Hanna Hopko, the head of the network for the National Interests Advocacy Network “ANTS”, attended Forum2000, the Czech Republic’s main international conference.
It is worth noting that the conference was founded in 1996 by Vaclav Havel and has since evolved into a Forum in support of Ukraine. The Czech Presidency of the EU, which began on July 1, prioritized the Forum this year.
“The first discussion panel at Forum2000 features the foreign ministers of Germany, the Netherlands, Poland, the Czech Republic, and Ukraine. Although this is not the first time, it is still pleasing when a Ukrainian minister not only attends meetings of EU foreign ministers, but also speaks on the same public platforms as them (in all senses of the term “on the same level”) “), she stressed. – Not less significant was the participation of the foreign ministers of the two countries that “drank” us the most blood in the context of Ukraine receiving candidate status – Germany and the Netherlands – in the discussion about Ukraine and its future in the EU. It’s one thing for ministers from friendly Poland or the Baltic states to say things like “Ukraine will be a member of the EU” or “Ukraine and the EU share a common future,” but it’s quite another for Annalena Berbok or Wopke Hoekstra to say it. All of the ministers agreed that Ukraine should win this war, and that their countries should stay and support Ukraine for as long as it needs it. As part of the Ukrainian delegation at the Forum, we took the opportunity to thank German Minister Annalena Berbok and Czech Minister Jan Lipavsky for their support and briefly express our vision of Ukraine’s priorities.”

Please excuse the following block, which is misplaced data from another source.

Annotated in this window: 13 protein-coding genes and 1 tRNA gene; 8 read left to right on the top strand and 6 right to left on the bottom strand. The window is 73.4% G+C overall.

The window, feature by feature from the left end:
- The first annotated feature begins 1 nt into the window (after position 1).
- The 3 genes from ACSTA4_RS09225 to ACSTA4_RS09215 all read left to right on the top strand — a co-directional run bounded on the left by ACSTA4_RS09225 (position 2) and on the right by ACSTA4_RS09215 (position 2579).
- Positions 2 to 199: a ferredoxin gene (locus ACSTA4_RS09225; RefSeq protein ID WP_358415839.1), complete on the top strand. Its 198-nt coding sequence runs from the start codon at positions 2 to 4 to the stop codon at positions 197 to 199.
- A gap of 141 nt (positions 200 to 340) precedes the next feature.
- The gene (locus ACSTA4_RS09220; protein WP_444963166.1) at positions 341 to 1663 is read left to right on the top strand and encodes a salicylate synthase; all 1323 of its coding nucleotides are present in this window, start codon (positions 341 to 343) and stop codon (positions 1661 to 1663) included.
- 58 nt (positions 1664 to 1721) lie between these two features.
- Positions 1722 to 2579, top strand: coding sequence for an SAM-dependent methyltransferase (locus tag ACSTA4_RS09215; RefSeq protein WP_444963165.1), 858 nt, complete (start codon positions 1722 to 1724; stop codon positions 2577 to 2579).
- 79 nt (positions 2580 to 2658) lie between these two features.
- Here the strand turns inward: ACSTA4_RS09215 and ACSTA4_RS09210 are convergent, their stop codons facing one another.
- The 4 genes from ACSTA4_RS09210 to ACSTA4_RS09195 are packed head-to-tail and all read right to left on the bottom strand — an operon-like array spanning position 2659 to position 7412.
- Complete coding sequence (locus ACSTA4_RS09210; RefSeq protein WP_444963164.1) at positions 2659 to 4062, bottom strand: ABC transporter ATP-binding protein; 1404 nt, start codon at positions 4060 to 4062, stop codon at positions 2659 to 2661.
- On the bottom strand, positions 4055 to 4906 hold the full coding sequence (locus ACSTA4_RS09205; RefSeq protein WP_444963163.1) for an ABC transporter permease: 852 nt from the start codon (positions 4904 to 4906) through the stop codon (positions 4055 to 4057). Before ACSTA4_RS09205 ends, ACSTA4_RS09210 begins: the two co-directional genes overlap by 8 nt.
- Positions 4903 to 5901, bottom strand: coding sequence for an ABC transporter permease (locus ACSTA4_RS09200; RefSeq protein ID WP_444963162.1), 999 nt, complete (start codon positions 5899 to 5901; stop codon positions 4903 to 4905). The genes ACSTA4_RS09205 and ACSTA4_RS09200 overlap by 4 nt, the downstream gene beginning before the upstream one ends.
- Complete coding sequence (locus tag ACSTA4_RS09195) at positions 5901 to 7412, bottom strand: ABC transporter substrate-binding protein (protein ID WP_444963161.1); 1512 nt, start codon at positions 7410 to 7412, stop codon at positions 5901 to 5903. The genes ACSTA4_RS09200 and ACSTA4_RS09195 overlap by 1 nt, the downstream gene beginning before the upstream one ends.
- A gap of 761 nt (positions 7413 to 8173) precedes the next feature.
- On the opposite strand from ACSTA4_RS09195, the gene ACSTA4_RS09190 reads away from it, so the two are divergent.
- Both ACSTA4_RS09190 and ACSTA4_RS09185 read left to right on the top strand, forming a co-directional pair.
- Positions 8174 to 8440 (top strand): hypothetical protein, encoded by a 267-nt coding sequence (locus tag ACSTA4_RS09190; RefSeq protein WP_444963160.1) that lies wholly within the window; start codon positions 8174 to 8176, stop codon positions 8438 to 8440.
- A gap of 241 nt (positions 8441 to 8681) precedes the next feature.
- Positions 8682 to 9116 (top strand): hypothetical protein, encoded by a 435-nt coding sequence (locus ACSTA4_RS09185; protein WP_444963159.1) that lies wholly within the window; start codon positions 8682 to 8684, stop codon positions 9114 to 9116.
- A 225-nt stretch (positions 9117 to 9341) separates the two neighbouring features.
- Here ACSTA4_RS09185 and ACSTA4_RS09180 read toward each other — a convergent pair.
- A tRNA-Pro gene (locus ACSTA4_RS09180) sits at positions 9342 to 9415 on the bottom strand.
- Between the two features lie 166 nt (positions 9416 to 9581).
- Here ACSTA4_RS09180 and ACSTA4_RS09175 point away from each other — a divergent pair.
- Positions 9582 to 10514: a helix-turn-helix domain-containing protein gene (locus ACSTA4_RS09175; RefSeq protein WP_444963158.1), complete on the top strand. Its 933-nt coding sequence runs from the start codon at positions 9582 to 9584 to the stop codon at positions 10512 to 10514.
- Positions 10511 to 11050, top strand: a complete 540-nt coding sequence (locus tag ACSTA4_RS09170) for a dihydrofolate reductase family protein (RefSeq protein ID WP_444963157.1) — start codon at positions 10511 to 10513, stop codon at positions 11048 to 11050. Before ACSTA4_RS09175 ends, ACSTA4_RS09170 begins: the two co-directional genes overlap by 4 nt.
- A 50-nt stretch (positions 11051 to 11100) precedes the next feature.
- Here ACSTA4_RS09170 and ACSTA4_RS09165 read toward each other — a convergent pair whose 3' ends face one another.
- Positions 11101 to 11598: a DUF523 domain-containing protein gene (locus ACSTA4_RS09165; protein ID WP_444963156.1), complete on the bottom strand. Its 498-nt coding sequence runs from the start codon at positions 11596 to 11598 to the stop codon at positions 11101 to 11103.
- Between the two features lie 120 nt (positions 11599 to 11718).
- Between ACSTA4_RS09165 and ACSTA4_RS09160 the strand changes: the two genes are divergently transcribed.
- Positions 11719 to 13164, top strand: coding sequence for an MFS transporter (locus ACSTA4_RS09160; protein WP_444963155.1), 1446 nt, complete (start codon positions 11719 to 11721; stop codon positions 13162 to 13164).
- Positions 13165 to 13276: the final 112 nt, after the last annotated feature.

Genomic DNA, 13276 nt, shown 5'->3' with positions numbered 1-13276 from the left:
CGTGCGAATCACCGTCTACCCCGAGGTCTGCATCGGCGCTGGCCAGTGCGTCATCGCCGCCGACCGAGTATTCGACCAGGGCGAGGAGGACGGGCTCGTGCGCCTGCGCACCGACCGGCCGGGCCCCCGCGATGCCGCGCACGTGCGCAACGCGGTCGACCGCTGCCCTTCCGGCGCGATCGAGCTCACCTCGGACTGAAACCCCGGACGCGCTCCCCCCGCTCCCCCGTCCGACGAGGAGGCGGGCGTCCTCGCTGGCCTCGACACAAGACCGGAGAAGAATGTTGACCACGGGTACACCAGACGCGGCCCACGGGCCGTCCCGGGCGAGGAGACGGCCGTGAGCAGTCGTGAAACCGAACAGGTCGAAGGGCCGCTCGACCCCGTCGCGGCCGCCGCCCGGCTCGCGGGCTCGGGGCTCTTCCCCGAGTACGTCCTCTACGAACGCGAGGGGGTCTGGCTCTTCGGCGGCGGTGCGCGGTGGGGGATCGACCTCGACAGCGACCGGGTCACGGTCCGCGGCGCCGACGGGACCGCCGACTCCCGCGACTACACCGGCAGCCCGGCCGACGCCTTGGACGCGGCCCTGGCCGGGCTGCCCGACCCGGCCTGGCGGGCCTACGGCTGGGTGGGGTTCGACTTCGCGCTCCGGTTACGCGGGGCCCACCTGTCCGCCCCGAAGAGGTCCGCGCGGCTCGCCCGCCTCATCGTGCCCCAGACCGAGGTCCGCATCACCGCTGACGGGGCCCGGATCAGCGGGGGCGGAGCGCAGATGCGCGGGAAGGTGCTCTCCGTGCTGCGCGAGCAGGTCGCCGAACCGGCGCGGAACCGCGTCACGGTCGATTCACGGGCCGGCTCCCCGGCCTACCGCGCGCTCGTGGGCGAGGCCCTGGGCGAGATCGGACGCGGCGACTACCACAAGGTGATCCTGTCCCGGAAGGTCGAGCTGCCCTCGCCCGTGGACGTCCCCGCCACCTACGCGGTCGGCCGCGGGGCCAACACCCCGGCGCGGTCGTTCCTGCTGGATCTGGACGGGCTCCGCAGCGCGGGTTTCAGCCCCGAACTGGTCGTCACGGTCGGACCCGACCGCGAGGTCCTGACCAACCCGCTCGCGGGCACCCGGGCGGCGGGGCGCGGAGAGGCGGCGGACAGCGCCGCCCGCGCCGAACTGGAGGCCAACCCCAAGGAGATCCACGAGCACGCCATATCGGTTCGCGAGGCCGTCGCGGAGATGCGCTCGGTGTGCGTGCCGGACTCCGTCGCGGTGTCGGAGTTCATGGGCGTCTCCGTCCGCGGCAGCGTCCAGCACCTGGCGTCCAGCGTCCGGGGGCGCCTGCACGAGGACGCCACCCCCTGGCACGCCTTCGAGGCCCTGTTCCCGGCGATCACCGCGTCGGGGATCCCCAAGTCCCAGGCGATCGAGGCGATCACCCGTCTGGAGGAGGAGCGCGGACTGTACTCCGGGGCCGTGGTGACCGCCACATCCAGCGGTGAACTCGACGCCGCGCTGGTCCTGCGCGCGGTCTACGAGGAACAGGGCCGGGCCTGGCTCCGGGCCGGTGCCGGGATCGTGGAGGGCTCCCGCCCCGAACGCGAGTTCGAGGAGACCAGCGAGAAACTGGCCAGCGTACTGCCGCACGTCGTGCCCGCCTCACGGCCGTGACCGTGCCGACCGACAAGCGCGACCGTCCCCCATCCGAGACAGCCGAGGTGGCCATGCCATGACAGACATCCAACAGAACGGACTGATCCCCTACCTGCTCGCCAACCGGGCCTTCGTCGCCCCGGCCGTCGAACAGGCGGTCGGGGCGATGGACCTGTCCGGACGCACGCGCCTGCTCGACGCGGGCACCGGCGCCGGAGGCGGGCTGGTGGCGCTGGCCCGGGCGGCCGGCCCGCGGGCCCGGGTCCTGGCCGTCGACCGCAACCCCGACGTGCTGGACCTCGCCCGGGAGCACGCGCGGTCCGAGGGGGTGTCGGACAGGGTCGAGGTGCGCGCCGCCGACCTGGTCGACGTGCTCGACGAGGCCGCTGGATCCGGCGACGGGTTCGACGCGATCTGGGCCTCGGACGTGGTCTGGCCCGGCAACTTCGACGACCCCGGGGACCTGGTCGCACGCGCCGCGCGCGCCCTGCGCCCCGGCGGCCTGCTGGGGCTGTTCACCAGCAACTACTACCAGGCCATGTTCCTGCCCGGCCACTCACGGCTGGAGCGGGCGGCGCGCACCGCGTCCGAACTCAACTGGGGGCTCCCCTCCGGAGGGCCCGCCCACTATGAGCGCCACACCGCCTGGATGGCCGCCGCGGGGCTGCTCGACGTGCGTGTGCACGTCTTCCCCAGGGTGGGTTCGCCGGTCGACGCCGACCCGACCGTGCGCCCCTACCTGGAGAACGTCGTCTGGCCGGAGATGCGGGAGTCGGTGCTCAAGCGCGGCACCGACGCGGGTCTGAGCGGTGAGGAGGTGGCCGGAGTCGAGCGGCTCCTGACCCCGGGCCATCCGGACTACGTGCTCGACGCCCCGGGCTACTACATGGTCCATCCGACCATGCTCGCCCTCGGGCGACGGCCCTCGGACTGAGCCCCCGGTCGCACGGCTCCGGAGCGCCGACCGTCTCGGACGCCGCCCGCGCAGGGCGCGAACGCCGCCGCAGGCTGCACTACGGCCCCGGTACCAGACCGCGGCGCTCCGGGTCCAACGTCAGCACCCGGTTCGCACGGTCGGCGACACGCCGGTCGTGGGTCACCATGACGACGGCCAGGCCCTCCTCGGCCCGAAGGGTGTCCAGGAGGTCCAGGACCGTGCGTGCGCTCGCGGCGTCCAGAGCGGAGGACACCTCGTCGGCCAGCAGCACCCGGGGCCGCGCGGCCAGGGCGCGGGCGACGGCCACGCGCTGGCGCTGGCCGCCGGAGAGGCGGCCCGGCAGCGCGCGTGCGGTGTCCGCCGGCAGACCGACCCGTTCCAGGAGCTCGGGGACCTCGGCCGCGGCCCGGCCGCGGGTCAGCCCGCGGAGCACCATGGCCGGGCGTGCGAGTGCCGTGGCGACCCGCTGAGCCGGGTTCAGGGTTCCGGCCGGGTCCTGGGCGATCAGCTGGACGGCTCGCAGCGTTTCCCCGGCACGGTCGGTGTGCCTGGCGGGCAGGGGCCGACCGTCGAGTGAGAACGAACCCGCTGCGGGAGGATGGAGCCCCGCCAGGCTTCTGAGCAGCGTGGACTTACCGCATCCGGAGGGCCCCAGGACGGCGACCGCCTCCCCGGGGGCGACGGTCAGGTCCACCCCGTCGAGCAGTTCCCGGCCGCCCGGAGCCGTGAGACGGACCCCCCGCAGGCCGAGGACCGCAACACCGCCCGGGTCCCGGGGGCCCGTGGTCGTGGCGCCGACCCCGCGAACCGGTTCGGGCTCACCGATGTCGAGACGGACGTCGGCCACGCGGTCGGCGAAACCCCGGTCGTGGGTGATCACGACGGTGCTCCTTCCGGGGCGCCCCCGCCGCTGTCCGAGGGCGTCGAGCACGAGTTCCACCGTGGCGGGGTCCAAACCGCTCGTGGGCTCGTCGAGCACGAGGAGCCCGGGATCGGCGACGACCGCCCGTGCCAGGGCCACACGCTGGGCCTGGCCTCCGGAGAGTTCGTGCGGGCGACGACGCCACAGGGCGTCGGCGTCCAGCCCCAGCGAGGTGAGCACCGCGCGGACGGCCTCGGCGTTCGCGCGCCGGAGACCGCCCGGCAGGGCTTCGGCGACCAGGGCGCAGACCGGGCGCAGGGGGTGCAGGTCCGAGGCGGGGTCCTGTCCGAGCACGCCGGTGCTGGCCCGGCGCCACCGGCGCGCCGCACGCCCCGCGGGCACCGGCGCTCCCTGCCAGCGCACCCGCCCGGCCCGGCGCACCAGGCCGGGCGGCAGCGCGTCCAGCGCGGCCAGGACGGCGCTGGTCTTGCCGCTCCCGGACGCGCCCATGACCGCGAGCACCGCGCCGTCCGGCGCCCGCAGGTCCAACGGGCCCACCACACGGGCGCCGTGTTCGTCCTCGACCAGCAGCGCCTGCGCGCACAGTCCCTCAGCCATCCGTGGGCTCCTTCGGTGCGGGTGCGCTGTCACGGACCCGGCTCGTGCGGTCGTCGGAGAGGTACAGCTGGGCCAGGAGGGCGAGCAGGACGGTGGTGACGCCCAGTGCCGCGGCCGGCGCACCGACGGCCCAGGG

Volodymyr Zelenskyi spoke at this year’s Forum online.
“It’s a shame it’s not in English, because much was lost in translation. However, it is critical that the Czech Republic participates and recognizes the Czech Republic’s role since the outbreak of the war with Russia,”- she penned a letter. – It is also worth noting that Minister Annalena Berbok responded to Czech Foreign Minister Jan Lipavski’s question during the conference, “How does Germany see a successful Ukraine?” by saying that it is up to the Ukrainians, not Germany, to decide, and that “we are ready to support Ukraine as much as necessary for victory.” Although decisions are not always made quickly and are not always harsh, the minister’s position and German society force the government to be more decisive in the provision of weapons and sanctions.”
Hanna Hopko also emphasized that Annalena highlighted the importance of winter preparation.
“After all, if people start protesting against rising gas prices in the winter, she believes we should offer social assistance rather than lifting sanctions against the Russian Federation. Because this is a matter of solidarity and how we, as responsible politicians, resolve the issue while still supporting Ukraine.”